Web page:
Australian Foreign Minister Julie Bishop said she would not rule out withdrawing Canberra's ambassador to Indonesia, if Jakarta went ahead and executed two Australians on death row, as planned.
Myuran Sukumaran and Andrew Chan were convicted in 2006 as leaders of the so-called 'Bali Nine' group, caught in 2005 trying to smuggle heroin out of Bali. Sentences in the case ranged from 15 years' jail to death.
Sukumaran and Chan, who are being held in Bali's Kerobokan prison (above), face execution by firing squad. Sukumaran has been told his bid for clemency has been rejected, while Chan is still waiting on his. However, Indonesian President Joko Widodo has said pardons will not be granted.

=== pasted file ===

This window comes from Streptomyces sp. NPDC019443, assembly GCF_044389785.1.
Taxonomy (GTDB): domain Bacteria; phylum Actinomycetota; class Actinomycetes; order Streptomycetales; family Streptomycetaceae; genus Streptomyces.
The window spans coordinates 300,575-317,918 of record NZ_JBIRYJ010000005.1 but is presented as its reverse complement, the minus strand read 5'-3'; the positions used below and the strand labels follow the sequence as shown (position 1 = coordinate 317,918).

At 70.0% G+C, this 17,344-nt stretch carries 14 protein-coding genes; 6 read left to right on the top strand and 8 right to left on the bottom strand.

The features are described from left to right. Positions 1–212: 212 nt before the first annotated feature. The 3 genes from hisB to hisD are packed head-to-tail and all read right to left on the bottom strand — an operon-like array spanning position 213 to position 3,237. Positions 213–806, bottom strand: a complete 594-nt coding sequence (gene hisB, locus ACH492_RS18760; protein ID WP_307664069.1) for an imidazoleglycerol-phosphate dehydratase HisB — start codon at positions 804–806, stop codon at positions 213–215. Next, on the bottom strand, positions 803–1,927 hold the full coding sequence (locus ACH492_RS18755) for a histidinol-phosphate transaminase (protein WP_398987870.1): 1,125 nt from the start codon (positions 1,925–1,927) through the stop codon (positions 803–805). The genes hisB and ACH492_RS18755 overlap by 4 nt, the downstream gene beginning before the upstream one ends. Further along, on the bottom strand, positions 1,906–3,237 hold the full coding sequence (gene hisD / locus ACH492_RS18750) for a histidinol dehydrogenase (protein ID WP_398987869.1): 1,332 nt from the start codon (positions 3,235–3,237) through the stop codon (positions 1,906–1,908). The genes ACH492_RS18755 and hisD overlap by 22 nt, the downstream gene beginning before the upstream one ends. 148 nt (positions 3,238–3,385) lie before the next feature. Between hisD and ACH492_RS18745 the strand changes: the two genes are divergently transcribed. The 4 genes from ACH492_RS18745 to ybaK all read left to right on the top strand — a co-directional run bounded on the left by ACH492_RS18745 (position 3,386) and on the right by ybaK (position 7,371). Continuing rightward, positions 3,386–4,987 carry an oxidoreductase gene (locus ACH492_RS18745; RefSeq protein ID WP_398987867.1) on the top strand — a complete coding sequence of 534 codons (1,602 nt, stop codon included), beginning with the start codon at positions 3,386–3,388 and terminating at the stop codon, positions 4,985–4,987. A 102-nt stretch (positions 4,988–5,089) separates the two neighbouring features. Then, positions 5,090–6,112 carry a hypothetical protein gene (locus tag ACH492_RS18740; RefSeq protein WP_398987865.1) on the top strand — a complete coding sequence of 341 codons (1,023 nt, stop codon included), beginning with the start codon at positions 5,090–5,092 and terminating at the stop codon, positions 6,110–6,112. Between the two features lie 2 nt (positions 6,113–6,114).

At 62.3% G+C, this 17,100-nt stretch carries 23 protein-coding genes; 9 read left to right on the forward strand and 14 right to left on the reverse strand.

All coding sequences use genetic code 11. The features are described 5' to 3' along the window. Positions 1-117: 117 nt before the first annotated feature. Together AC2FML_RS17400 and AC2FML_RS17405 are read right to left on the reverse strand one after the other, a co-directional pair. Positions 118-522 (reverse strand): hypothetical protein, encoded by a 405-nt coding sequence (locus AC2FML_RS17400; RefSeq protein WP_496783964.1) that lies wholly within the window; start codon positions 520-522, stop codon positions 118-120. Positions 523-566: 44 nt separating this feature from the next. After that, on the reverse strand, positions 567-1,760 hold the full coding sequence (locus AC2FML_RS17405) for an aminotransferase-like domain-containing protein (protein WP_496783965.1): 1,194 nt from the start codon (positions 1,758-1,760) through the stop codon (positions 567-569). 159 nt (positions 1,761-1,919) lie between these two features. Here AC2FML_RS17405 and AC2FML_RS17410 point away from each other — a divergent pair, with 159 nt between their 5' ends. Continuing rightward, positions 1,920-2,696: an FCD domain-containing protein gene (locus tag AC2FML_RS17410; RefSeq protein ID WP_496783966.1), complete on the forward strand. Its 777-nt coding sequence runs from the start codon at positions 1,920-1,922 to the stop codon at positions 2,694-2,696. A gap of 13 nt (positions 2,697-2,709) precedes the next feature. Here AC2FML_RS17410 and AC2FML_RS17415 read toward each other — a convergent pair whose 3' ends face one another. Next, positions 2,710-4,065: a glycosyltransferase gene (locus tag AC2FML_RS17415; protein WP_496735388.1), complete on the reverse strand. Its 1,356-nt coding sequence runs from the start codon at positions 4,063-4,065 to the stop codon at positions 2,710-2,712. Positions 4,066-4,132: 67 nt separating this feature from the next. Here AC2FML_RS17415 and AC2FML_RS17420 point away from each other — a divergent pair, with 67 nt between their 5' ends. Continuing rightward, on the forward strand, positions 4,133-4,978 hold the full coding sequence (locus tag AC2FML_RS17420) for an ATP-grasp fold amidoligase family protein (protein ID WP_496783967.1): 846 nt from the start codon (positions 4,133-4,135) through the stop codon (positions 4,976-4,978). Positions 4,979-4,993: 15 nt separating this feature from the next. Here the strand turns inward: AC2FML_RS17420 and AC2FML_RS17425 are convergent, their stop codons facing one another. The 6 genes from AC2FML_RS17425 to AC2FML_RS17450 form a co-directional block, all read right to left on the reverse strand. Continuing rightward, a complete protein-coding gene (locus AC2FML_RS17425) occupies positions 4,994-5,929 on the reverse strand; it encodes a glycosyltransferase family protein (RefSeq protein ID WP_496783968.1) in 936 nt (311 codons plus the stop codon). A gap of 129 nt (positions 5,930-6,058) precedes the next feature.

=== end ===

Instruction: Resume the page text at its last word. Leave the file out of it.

Bishop said on Monday that Australia had made more than 50 appeals to Indonesia not to execute the pair over the past few years.
"Over the last decade, successive Australian governments have made numerous representations. But on each occasion the Indonesian government of the day has rejected our representations," Bishop told Sky News.
Her comments are the latest in a complicated diplomatic history between the two nations, which escalated in 2013 after reports Canberra had spied on top Indonesian officials - including the former president Susilo Bambang Yudhoyono and his wife.
Bishop's comments came a day after Indonesia executed six people for drugs offences, five of them foreign nationals from Brazil, the Netherlands, Nigeria, Malawi and Vietnam. Following the executions, Brazil and the Netherlands withdrew their ambassadors from the country.
jr/rc (dpa, Reuters)